Wednesday, November 14, 2007

Can China Lead?

The National Interest has just published a piece Joshua Kulantzick and I wrote based on our research trip over the summer to six Asian nations. Our main question was: What is the impact of China's emergence on Asian regionalism? We interviewed more than 50 senior sources.

Our findings were surprising as they seemed to verify my hunch that Southeast Asian policymakers would be forced to be more honest, and less cyncial, about their interests in the face of dramatic political change in Asia. Here is an excerpt for our article titled "Hu's on First?":

In nations like Vietnam, political elites have even begun to analyze the “China model” of development, assessing whether China’s combination of moderate economic liberalization and no concurrent political reform could be duplicated in Hanoi.

But Beijing’s charm may be reaching its limits.

While China has pursued more sophisticated diplomacy in the region, its own political system has hardly become more transparent. Just the opposite: Though many foreign governments hoped for substantial political reform when Hu Jintao came to power, studies by groups like Human Rights Watch actually show Beijing has backslid on political and social freedoms under Hu, with crackdowns on local media and civil-society organizations like China Development Brief (CDB), a prominent Beijing- based website that monitored Chinese non-governmental organizations (NGOs).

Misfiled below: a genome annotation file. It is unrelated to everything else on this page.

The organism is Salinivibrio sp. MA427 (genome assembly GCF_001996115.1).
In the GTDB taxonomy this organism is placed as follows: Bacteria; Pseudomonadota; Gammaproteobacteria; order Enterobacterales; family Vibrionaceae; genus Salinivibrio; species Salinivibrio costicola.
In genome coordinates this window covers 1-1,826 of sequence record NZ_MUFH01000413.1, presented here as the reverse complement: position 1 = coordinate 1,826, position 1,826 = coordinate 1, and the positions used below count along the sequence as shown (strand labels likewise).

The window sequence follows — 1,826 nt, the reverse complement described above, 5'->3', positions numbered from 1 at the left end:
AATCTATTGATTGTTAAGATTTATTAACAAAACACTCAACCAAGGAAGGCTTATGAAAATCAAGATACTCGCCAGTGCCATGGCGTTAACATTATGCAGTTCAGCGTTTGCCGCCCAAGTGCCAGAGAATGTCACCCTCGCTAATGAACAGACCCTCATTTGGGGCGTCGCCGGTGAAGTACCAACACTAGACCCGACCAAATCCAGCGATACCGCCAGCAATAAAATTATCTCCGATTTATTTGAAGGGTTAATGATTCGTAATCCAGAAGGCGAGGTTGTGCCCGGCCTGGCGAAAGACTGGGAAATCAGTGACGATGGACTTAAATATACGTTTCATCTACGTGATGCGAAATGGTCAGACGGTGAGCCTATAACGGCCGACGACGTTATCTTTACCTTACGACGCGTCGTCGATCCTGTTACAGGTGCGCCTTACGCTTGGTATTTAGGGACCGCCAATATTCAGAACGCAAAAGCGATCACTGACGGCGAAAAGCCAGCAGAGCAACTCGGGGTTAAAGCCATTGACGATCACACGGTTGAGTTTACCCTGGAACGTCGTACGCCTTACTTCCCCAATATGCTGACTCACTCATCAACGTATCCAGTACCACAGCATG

This summer, with little warning, the Chinese government shut down CDB. At the same time, China clearly has been upgrading its military, boosting defense spending by some 20 percent last year alone and beginning to develop a blue-water navy, but failing to coherently explain to its neighbors the rationale behind its build-up.

Worse, even as wealthier Asian nations are beginning to embrace environmental stewardship, better labor rights and corporate social responsibility, China’s companies, now beginning to invest abroad, remain plagued by low environmental standards, poor governance and little accountability.

As Xiaobo Lu, a Columbia University professor, says, China needs institutions to establish the ethical “rules of the game.” “Right now, it is everything goes—precisely because, yes, everything goes—no good credit checking system, no well-placed fear of violating good norms, one can get away with cheating, et cetera”, Lu told The Wall Street Journal.

Indeed, to many Southeast Asian nations, there seems no way to hold Chinese firms accountable for disasters ranging from clear-cutting in northern Myanmar to exports of tainted products to significant problems with Chinese joint venture partners.

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